Funding aplenty for Finnish research
An artist’s rendering of a super-hydrophobic surface that withstands stress and repels liquids effectively.Juha Juvonen
Three Finnish universities have announced significant funding for research projects in fields such as ophthalmology, digital medicine, low-carbon shipping, and wear- and liquid-repellent surface materials.
Aalto University reported last week that six of its research projects have been granted a total of three million euros under Future Makers, a joint funding programme of Jane and Aatos Erkko Foundation and the Technology Industries of Finland Centennial Foundation.
The research topics range from combining brain and game research to create digital therapeutics for psychological conditions like depression, utilising small satellite technology to provide accurate location and navigation to indoor facilities such as factories, and developing semi-autonomous forestry equipment for areas moulded by the climate crisis, all the way to developing new liquid- and wear-repellent surface materials.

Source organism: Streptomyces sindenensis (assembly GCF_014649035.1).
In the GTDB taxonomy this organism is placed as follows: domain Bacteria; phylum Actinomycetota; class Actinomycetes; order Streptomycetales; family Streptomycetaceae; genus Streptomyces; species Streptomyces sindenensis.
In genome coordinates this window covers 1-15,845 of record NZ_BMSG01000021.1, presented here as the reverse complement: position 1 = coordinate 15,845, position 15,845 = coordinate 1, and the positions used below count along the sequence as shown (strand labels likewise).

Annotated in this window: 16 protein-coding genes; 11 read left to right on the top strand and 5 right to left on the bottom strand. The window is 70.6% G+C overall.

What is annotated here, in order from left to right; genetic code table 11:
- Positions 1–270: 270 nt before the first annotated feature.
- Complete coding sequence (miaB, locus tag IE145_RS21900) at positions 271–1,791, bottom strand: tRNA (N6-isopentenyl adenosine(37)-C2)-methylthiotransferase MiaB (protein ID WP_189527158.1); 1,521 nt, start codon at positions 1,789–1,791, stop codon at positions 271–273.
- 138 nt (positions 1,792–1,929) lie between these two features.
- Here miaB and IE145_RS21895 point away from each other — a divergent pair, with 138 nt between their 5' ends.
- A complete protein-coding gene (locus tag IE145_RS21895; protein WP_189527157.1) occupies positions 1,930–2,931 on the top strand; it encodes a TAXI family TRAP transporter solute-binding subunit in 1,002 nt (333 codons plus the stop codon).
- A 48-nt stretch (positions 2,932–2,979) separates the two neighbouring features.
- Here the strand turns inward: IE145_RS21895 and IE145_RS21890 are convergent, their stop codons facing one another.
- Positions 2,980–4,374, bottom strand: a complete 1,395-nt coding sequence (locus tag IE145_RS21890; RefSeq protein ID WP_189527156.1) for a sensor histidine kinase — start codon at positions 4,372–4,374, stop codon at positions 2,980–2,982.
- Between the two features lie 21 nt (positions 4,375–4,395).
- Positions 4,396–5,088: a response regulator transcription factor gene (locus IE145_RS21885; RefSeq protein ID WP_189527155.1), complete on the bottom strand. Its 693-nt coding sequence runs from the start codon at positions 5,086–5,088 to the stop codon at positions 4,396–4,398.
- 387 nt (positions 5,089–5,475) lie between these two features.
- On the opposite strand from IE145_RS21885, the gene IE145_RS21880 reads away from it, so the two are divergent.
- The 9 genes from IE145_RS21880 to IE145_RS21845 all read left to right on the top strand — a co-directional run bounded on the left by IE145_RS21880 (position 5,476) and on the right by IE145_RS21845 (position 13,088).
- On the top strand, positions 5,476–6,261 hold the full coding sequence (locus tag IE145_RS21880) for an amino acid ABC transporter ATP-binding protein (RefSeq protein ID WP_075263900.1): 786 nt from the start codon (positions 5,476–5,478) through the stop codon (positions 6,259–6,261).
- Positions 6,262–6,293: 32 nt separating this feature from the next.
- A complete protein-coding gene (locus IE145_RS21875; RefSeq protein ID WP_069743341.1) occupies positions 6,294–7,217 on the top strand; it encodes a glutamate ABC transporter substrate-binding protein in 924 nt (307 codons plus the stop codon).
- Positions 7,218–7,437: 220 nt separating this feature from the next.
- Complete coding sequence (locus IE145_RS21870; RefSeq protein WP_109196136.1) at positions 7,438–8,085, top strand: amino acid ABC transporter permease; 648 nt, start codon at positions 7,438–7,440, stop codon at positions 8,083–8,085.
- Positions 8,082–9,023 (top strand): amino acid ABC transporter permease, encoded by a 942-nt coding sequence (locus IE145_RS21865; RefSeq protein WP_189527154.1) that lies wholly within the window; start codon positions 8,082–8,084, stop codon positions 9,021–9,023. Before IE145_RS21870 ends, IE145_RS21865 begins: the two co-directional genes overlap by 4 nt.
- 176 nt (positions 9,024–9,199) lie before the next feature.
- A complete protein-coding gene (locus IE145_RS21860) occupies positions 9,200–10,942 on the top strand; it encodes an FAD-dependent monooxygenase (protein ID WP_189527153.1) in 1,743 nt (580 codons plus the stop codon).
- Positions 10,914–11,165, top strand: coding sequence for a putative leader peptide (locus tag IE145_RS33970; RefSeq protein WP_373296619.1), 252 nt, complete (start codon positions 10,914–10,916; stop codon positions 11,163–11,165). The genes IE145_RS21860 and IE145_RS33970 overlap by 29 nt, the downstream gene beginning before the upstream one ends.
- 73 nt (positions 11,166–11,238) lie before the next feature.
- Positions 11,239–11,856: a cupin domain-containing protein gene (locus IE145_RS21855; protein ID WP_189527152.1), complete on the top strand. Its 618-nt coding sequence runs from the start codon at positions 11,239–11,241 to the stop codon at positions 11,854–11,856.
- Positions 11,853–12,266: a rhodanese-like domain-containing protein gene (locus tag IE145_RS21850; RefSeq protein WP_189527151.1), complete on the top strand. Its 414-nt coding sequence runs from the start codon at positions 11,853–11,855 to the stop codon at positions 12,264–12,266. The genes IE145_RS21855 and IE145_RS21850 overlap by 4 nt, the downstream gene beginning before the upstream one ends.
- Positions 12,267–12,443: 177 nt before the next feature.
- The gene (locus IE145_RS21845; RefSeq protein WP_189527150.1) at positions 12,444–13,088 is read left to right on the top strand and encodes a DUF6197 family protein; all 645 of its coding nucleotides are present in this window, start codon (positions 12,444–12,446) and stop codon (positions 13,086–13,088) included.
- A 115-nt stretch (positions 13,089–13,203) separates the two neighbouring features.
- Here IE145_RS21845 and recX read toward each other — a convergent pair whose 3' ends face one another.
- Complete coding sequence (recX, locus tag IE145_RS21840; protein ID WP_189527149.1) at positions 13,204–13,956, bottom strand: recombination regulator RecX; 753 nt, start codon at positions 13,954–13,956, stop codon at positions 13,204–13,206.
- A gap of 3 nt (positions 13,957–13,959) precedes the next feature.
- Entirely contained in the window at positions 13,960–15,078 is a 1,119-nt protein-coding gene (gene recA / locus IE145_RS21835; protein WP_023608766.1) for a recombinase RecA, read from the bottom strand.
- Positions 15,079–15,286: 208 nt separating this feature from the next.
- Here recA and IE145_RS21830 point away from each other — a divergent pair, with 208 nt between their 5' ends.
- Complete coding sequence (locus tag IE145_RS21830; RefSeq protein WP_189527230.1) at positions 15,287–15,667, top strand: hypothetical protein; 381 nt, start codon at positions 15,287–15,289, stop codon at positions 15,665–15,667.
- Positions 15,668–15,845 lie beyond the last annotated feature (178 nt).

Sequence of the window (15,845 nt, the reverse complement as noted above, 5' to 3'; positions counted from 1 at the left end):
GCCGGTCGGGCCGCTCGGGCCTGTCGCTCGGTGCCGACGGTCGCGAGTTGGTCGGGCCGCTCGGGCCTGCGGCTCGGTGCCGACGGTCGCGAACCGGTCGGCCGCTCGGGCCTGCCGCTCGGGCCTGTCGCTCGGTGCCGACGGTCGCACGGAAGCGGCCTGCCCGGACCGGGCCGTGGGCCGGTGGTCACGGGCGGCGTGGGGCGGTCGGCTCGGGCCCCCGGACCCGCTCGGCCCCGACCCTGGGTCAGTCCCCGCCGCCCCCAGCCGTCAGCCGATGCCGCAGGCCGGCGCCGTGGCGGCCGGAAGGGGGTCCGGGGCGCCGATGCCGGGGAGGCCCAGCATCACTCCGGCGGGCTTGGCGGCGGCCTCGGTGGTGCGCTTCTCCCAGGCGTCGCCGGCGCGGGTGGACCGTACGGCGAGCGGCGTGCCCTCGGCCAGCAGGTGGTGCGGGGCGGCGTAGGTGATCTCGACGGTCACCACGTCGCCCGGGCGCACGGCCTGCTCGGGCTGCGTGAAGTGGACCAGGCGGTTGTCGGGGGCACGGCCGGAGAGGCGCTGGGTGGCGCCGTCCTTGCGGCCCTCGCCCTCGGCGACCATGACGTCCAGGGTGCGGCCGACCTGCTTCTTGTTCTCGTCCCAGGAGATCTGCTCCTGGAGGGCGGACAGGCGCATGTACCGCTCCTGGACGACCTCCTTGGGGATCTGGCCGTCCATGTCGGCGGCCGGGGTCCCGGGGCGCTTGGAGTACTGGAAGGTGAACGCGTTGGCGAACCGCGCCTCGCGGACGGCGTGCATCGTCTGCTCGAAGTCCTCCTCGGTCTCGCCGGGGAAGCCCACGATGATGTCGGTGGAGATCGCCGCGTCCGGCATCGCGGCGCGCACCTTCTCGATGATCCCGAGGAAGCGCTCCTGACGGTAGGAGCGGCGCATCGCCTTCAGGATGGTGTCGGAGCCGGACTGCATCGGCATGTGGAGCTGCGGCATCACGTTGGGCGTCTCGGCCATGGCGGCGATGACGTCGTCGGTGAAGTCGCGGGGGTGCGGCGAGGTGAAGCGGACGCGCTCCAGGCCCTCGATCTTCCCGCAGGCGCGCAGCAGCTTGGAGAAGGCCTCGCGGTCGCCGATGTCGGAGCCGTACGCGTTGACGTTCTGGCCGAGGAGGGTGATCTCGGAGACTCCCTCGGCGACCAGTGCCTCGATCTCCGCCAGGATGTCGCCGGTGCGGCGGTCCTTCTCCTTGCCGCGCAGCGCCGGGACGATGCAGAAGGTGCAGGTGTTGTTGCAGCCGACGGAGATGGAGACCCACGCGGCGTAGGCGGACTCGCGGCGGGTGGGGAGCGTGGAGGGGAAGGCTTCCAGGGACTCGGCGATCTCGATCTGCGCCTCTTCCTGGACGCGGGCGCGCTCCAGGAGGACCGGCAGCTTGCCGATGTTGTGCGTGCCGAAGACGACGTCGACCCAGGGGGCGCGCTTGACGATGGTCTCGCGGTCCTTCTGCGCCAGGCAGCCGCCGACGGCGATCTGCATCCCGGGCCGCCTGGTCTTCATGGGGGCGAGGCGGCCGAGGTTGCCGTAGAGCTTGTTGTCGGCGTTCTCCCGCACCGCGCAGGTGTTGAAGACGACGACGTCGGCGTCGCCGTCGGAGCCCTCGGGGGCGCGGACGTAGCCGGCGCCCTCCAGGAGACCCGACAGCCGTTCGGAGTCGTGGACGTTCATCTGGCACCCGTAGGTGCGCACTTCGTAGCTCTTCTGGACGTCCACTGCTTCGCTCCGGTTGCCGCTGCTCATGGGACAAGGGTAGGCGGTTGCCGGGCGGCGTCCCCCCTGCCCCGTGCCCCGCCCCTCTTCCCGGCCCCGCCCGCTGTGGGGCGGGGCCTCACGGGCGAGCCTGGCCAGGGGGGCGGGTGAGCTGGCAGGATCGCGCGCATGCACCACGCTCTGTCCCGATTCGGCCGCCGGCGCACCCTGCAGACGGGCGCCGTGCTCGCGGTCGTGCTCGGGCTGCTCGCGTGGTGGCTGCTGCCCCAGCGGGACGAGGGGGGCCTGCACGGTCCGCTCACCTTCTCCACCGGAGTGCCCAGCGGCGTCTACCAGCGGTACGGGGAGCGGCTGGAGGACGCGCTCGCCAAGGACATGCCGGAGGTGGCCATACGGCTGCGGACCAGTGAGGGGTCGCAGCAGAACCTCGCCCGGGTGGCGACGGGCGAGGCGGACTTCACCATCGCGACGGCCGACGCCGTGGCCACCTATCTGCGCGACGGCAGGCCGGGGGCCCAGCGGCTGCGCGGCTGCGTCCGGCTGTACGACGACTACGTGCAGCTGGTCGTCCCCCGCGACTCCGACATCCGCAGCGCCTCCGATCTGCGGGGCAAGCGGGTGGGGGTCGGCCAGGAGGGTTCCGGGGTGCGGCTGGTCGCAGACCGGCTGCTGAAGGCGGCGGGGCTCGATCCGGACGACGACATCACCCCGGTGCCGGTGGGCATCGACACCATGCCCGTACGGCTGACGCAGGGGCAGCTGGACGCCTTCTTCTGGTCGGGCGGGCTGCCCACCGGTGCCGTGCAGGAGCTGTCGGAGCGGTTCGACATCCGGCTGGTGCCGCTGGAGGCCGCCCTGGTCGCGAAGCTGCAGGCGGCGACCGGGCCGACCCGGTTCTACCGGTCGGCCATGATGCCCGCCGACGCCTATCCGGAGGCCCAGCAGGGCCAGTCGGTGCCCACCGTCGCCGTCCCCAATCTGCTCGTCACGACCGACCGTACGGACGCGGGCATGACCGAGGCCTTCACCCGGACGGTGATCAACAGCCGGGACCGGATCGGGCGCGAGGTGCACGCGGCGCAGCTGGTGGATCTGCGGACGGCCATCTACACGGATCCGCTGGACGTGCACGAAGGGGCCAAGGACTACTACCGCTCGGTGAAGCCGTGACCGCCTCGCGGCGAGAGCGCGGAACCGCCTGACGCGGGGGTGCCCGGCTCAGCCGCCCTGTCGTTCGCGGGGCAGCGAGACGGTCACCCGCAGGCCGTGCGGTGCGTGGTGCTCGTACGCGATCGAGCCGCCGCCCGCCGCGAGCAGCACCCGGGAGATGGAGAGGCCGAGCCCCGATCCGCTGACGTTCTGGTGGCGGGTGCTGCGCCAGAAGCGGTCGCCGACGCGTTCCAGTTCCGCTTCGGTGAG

Future Makers is set to launch its sixth annual application period next month with the aim of funding and drawing attention to forward-looking research efforts that contribute to a more sustainable tomorrow.
“Our wellbeing is built on people’s expertise,” reminded Hanna-Mari Peltomäki, a representative of Jane and Aatos Erkko Foundation. “Research-based knowledge and critical thinking are needed today more than ever: science and research will help us to keep step with the development.”
Elsewhere, Arto Urtti, a professor of pharmacology at the University of Eastern Finland, has secured 580 000 euros in funding for his research project from the European Union, Russian Ministry of Education and Academy of Finland. The goal of the project is to develop a medicine for retinitis pigmentosa, a currently incurable genetic disorder that causes loss of vision.
Consisting also of World Maritime University, Cargill, MSC Cruises, Lloyds Register, Silverstream Technologies, Hasytec, Deltamarin Climeon and BAR Technologies, the consortium seeks to bring together various technologies to create vessel concept designs promoting low-carbon shipping and support the emission reduction goals of the International Maritime Organization (IMO).
“No current or emerging ‘silver bullet’ technology alone will be able to reduce CO2 emissions from maritime transport in accordance with the IMO’s ambitious 2050 goals,” said Suvi Karirinne, the project coordinator at the University of Vaasa.
“The shipping of the future must combine emerging technologies into a systematically symbiotic entity.”